Astronaut Glove

Creator: Kaitlyn Schoeck
Supervisor: Peter Yeadon

This materials-driven study sought to discover a new application for smart materials that change shape when they are stimulated, with a focus on shape memory alloys (SMAs) that respond to changes in temperature. Many existing applications for SMAs focus on lightweight actuators, but this project resulted in a new kind of glove that helps astronauts overcome finger dexterity issues in Space, where weight isn’t necessarily a huge issue.

Current problems surrounding astronaut gloves include: lack of dexterity, muscle fatigue, loss of fingernails, discomfort, and injuries. Many complain that these bulky pressurized gloves are the first thing they want to have fixed. So scientists and designers have attempted to tackle this problem by reinventing the whole glove itself, with layers of various advanced materials, such as: Nomex, RTV Compounds, Teflon, and Aluminized Mylars.
Researchers have also been testing bionic hands (myoelectric prosthetic hands), which tend to be heavy and require a lot of electronics in space. By fashioning artificial muscles out of lightweight shape memory alloy strands, and fully integrating these smart material actuators into each glove, Schoecke demonstrated a new approach to power-assist astronaut apparel.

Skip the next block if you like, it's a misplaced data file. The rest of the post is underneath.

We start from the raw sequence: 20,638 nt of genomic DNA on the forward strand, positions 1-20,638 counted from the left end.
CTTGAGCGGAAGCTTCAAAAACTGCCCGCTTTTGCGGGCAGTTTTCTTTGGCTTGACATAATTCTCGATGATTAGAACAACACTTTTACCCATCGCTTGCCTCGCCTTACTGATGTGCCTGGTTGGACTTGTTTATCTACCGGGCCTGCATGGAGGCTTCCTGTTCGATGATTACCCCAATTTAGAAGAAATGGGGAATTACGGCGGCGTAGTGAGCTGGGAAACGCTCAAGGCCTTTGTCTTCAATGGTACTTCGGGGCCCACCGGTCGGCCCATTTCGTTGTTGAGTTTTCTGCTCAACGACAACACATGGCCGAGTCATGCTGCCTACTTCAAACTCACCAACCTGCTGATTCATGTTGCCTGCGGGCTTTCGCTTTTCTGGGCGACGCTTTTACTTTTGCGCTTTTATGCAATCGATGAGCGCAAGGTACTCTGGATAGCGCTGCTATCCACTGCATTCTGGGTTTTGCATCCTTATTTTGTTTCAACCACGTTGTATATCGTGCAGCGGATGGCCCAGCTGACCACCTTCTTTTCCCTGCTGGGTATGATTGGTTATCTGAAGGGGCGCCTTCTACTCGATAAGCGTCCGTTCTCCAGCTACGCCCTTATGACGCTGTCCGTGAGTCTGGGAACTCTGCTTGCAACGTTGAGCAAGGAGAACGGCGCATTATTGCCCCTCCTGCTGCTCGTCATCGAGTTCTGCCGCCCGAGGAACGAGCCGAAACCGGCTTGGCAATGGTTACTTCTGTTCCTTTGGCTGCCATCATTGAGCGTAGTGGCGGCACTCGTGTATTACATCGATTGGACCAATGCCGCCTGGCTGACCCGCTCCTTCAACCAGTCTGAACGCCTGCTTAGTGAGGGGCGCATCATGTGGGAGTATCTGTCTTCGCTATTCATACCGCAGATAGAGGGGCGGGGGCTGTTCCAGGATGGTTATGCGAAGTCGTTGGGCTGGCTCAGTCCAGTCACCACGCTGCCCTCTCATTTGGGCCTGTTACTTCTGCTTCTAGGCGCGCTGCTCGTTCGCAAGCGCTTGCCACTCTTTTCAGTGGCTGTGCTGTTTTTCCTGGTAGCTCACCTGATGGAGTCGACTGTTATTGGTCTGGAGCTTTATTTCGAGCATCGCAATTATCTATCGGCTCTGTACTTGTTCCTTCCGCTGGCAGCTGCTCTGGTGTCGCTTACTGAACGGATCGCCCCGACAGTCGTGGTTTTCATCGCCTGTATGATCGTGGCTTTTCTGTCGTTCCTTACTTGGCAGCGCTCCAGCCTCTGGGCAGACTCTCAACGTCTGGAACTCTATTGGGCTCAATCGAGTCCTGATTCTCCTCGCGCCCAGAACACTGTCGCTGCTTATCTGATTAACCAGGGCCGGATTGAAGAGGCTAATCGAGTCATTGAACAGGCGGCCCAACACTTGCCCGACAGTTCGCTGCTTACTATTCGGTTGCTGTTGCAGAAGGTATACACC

The shape memory strands immediately contract with large, tunable forces when they are warmed. In the proof-of-concept prototype, the required temperature change is generated within the smart material itself, as it heats up in response to its resistance toward an electric current that’s introduced when needed. This enables the whole system to be controlled by suit systems.

The SMA muscles would be integrated into the middle layers of the gloves. These layers can be composed of up to 8 material strata that include mylar, ripstop, and insulation. Within these layers, the Teflon-coated SMA wires would be threaded through on either side of each finger. Each finger of the glove would have pressure sensors that regulate current (and therefore heat) within the wires, as needed, so that the gloves can help each finger complete its desired movement and task.

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